Many major search engines and blog software vendors came together to make a link “nofollow” attribute. The “nofollow” tag allows people to leave static links in the comments of blogs that search engines may not count for relevancy.
Essentially, the tag is designed to be used when allowing others to post unverified links into your site. It is a way of saying, “I did not provide an editorial vote for the other page.”
You also can use it if you are linking out to shady stuff, but do not want to parse any link credit to the destination URL.
Many webmasters are likely to be a bit sneaky and create fake blogs and then spam their own blog with links off to high-margin website affiliate programs.
The “nofollow” feature looks as follows:
The rel=”nofollow” tag may also make it easier for many webmasters to cheat out reciprocal link partners. However, I am a big believer in karma, and doing things like that will likely come back to hurt you.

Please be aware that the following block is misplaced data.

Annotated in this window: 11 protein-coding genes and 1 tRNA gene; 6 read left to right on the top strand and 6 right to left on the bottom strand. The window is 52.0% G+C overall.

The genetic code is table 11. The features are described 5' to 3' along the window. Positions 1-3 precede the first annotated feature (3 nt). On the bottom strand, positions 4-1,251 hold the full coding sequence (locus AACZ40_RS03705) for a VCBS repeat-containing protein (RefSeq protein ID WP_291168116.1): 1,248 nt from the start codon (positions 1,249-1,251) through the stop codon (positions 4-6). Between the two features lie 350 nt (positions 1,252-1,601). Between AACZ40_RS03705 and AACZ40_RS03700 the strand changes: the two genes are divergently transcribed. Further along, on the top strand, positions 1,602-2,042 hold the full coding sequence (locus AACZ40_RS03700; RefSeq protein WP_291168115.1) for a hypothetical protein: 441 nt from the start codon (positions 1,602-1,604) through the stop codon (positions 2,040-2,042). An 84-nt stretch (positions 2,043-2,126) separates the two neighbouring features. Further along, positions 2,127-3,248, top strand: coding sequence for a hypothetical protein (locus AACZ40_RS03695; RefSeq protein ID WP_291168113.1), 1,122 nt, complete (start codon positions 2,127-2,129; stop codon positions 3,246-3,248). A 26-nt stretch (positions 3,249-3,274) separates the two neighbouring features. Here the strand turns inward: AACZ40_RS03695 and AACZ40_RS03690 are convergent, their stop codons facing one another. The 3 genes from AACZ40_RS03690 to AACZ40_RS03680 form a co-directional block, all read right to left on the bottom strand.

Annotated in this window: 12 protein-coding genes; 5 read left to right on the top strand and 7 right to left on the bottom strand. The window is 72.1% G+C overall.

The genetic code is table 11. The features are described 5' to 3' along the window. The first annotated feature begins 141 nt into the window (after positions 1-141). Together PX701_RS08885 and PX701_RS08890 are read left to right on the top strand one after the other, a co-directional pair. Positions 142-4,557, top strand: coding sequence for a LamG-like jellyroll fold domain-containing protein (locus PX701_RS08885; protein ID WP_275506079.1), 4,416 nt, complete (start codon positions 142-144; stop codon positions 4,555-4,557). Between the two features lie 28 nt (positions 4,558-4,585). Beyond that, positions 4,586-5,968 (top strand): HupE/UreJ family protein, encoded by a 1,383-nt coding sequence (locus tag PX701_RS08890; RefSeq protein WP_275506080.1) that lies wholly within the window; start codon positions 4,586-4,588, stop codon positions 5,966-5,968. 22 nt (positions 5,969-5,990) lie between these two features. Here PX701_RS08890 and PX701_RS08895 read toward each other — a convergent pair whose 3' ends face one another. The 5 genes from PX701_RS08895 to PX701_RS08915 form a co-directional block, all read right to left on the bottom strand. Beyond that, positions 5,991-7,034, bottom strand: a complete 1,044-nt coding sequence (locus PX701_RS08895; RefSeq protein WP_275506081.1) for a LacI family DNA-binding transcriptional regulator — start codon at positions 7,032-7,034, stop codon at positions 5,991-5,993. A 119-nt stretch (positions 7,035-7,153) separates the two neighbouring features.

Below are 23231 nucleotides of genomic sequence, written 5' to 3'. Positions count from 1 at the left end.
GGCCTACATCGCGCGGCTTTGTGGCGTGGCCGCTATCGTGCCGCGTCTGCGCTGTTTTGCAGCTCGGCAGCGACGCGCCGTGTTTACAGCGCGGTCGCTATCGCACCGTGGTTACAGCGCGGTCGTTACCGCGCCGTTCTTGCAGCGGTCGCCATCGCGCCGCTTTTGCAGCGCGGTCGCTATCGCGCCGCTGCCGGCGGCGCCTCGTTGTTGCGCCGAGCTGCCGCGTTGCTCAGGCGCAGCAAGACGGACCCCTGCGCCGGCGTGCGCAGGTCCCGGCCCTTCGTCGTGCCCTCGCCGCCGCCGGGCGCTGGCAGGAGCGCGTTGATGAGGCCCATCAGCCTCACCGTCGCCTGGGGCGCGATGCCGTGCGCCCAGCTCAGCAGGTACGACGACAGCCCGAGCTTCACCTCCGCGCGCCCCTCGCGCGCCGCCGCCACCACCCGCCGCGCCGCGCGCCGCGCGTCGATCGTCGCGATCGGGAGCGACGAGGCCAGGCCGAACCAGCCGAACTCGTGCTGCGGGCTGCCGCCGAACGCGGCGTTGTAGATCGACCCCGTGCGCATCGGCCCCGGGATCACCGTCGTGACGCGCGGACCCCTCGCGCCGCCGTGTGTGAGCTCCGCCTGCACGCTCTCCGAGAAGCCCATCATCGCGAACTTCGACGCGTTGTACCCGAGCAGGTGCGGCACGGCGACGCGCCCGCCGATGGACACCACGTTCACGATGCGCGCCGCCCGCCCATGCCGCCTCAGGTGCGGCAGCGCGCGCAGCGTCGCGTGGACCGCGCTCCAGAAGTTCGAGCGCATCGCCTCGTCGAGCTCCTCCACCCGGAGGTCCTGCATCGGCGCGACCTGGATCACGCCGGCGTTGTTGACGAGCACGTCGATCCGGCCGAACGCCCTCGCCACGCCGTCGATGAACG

Also think of the “nofollow” tag as if you were a search engineer. If a site was full of nothing but unverified links, would you trust that site as much as a site that had some trusted editorial links to other sites? I wouldn’t.
Search engineers, such as Google’s Matt Cutts, are trying to push webmasters to use “nofollow” on ads sold on their sites. Unless the use of “nofollow” is built into your content management system, I would not recommend using “nofollow.”
Using it is a way to define your site as an SEO site that may be trying to manipulate Google’s index.
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